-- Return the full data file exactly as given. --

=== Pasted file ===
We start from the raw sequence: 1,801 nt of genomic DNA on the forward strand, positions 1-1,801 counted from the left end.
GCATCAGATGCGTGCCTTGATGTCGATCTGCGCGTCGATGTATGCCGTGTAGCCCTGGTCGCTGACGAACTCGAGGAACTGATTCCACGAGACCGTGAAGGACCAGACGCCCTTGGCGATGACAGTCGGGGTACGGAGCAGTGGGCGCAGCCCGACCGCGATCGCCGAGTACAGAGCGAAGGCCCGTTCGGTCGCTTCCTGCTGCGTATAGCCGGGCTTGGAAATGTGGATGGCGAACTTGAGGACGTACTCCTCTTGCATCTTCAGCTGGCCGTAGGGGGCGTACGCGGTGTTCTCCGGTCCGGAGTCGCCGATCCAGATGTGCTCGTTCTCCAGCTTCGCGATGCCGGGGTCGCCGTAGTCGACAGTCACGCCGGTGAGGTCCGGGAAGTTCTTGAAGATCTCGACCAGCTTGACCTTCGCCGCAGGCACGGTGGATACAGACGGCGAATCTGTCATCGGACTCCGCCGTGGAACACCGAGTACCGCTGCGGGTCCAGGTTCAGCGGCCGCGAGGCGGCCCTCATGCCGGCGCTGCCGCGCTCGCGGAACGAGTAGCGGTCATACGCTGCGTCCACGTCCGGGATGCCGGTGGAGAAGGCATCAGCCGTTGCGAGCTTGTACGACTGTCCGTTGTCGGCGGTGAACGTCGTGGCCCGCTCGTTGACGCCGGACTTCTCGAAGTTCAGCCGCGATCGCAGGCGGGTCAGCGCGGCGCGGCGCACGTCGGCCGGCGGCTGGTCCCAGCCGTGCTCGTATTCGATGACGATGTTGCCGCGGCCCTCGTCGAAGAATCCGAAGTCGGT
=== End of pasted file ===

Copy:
We start from the raw sequence: 1,801 nt of genomic DNA on the forward strand, positions 1-1,801 counted from the left end.
GCATCAGATGCGTGCCTTGATGTCGATCTGCGCGTCGATGTATGCCGTGTAGCCCTGGTCGCTGACGAACTCGAGGAACTGATTCCACGAGACCGTGAAGGACCAGACGCCCTTGGCGATGACAGTCGGGGTACGGAGCAGTGGGCGCAGCCCGACCGCGATCGCCGAGTACAGAGCGAAGGCCCGTTCGGTCGCTTCCTGCTGCGTATAGCCGGGCTTGGAAATGTGGATGGCGAACTTGAGGACGTACTCCTCTTGCATCTTCAGCTGGCCGTAGGGGGCGTACGCGGTGTTCTCCGGTCCGGAGTCGCCGATCCAGATGTGCTCGTTCTCCAGCTTCGCGATGCCGGGGTCGCCGTAGTCGACAGTCACGCCGGTGAGGTCCGGGAAGTTCTTGAAGATCTCGACCAGCTTGACCTTCGCCGCAGGCACGGTGGATACAGACGGCGAATCTGTCATCGGACTCCGCCGTGGAACACCGAGTACCGCTGCGGGTCCAGGTTCAGCGGCCGCGAGGCGGCCCTCATGCCGGCGCTGCCGCGCTCGCGGAACGAGTAGCGGTCATACGCTGCGTCCACGTCCGGGATGCCGGTGGAGAAGGCATCAGCCGTTGCGAGCTTGTACGACTGTCCGTTGTCGGCGGTGAACGTCGTGGCCCGCTCGTTGACGCCGGACTTCTCGAAGTTCAGCCGCGATCGCAGGCGGGTCAGCGCGGCGCGGCGCACGTCGGCCGGCGGCTGGTCCCAGCCGTGCTCGTATTCGATGACGATGTTGCCGCGGCCCTCGTCGAAGAATCCGAAGTCGGT